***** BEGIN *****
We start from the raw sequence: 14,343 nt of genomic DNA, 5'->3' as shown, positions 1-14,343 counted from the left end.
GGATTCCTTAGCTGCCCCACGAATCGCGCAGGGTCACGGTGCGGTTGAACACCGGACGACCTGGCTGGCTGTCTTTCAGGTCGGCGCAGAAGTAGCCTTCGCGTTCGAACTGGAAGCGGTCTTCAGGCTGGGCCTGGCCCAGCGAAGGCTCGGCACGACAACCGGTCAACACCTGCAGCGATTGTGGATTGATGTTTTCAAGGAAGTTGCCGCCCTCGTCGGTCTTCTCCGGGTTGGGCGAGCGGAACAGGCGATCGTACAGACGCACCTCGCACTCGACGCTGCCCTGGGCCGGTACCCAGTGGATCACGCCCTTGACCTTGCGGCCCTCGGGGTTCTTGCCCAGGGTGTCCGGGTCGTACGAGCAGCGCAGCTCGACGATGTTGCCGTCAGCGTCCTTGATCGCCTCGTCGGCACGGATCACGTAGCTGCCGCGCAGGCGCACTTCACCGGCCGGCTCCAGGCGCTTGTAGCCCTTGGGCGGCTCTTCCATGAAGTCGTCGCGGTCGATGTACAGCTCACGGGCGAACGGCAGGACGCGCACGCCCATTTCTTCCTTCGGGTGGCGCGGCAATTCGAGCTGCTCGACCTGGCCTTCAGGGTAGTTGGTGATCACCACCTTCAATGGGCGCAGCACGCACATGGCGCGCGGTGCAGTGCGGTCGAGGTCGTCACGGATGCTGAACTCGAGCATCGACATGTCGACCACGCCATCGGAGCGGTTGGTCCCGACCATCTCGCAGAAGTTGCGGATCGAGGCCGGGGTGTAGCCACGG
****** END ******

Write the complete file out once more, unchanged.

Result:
We start from the raw sequence: 14,343 nt of genomic DNA, 5'->3' as shown, positions 1-14,343 counted from the left end.
GGATTCCTTAGCTGCCCCACGAATCGCGCAGGGTCACGGTGCGGTTGAACACCGGACGACCTGGCTGGCTGTCTTTCAGGTCGGCGCAGAAGTAGCCTTCGCGTTCGAACTGGAAGCGGTCTTCAGGCTGGGCCTGGCCCAGCGAAGGCTCGGCACGACAACCGGTCAACACCTGCAGCGATTGTGGATTGATGTTTTCAAGGAAGTTGCCGCCCTCGTCGGTCTTCTCCGGGTTGGGCGAGCGGAACAGGCGATCGTACAGACGCACCTCGCACTCGACGCTGCCCTGGGCCGGTACCCAGTGGATCACGCCCTTGACCTTGCGGCCCTCGGGGTTCTTGCCCAGGGTGTCCGGGTCGTACGAGCAGCGCAGCTCGACGATGTTGCCGTCAGCGTCCTTGATCGCCTCGTCGGCACGGATCACGTAGCTGCCGCGCAGGCGCACTTCACCGGCCGGCTCCAGGCGCTTGTAGCCCTTGGGCGGCTCTTCCATGAAGTCGTCGCGGTCGATGTACAGCTCACGGGCGAACGGCAGGACGCGCACGCCCATTTCTTCCTTCGGGTGGCGCGGCAATTCGAGCTGCTCGACCTGGCCTTCAGGGTAGTTGGTGATCACCACCTTCAATGGGCGCAGCACGCACATGGCGCGCGGTGCAGTGCGGTCGAGGTCGTCACGGATGCTGAACTCGAGCATCGACATGTCGACCACGCCATCGGAGCGGTTGGTCCCGACCATCTCGCAGAAGTTGCGGATCGAGGCCGGGGTGTAGCCACGG